This book covers a wide range of topics, from computer viruses to preventing scurvy to escaping a burning building. Information is clear and well organized with high-quality photos. No need to read book from cover to cover; simply find the section that pertains to your situation. Effective at relaying the seriousness of being unprepared should danger strike.
Font is extremely small.
Nester injects humor into his writing. Informative and easy to read. Touches on a number of topics, including how to make your home self-reliant, cooking when the power's out, and even long-term sanitation and hygiene tips. Plenty of photos and diagrams. We love the helpful summary at the end of each chapter.
Book lacks aesthetic appeal.
Full of helpful survival tips and plenty of informative diagrams. Information is presented concisely with clear instructions. Topics range from how to set up camp, dangerous plant identification, and multiple DIY animal traps. Canterbury includes pros and cons, as well as his preference for many of the recommended items in his book.
Lack of photos in tree and plant section makes them harder to identify in real life.
Each of the survival hacks seems realistic and easily attainable by the average person. Many can be done at home just for fun. Stewart includes background about when and how he learned each of the tips and tricks. Many hacks have funny or clever names, making them perfect to share with kids.
Some hacks require preparation and wouldn't be helpful in outdoor emergency situations.
Cobb touches on topics that most survival guides don't, like education and entertainment. His focus isn't just on surviving, but thriving in the face of extreme scenarios. The book prepares you should you lose power for weeks or months. Food growth and storage, defending your home, and how to start a new society are just a few of the topics covered.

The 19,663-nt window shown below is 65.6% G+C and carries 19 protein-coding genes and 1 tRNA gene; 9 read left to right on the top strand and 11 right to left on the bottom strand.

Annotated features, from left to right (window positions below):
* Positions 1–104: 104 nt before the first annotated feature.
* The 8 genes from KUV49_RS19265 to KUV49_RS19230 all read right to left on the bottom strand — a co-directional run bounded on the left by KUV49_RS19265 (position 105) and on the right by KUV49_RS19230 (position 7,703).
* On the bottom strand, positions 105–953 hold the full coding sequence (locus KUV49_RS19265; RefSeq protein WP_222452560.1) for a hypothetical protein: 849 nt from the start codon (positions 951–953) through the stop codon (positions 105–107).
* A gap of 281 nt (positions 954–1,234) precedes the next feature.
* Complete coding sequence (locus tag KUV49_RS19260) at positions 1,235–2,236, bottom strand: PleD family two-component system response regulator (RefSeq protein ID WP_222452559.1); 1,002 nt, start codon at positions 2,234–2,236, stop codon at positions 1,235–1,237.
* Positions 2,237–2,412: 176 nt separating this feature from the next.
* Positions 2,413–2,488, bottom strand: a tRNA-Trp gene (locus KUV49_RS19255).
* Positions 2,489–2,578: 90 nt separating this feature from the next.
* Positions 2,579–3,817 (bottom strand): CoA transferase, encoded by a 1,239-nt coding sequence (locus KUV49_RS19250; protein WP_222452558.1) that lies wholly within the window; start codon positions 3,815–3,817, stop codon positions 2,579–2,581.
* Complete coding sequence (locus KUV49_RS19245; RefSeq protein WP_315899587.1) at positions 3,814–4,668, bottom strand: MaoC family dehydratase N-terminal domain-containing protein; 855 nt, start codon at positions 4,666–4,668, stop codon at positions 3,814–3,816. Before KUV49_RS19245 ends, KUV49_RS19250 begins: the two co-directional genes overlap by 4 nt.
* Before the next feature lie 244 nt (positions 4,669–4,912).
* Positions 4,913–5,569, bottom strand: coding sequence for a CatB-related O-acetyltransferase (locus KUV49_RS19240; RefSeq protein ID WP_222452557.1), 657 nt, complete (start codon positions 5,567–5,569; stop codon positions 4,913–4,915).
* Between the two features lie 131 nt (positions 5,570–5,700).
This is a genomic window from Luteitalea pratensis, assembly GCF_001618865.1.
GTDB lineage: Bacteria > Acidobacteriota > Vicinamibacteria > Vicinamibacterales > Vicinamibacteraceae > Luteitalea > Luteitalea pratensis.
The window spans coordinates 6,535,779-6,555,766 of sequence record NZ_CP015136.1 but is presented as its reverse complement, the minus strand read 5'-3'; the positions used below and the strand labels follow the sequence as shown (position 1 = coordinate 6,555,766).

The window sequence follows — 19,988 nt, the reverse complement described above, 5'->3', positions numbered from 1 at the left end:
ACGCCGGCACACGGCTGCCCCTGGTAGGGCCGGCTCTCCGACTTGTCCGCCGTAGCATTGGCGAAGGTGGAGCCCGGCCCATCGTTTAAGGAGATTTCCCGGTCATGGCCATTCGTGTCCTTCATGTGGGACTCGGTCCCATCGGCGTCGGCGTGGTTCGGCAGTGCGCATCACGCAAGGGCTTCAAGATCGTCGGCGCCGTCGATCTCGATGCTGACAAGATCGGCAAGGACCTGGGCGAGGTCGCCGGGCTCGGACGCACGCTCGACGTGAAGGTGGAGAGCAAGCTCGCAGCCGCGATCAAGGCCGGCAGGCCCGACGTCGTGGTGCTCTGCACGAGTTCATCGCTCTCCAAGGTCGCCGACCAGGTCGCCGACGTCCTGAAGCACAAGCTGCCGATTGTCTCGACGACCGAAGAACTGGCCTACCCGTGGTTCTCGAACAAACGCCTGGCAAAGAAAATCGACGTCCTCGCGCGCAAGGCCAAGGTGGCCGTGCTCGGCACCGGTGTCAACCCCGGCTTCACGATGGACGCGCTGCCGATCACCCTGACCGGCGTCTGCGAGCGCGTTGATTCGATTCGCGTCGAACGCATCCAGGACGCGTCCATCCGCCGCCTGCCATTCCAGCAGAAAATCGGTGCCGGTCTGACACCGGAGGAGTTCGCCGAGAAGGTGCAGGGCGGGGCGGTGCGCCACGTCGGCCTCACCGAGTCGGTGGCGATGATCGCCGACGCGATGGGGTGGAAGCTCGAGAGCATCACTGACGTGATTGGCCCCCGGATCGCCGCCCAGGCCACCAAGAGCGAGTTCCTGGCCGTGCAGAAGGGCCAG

Sometimes recommends other books instead of expanding on topic.
We purchase every product we review with our own funds — we never accept anything from product manufacturers.
Survival books can range from fun “learn a few tips for a night out in the woods” help guides to full-fledged prepper guide books. Any of these books can be a winner for someone interested in survival skills, but consider a few things before you buy. Some books are really for beginners. They may provide some basic information about first aid, items handy to start a fire, how to build a shelter, or otherwise keep yourself safe in the wilderness. Other handbooks will give you complete step-by-step ideas for what to put in a bug-out bag, how to keep long-term food stores, and where to hide in the event of some kind of disaster scenario. Survival books are fun to read for anyone interested in the outdoors. They can also give serious life-saving advice.
When the Grid Goes Down: Disaster Preparations and Survival Gear for Making Your Home Self-Reliant
by Tony Nester
Prepper's Long-Term Survival Guide: Food, Shelter, Security, Off-the-Grid Power and More
by Jim Cobb
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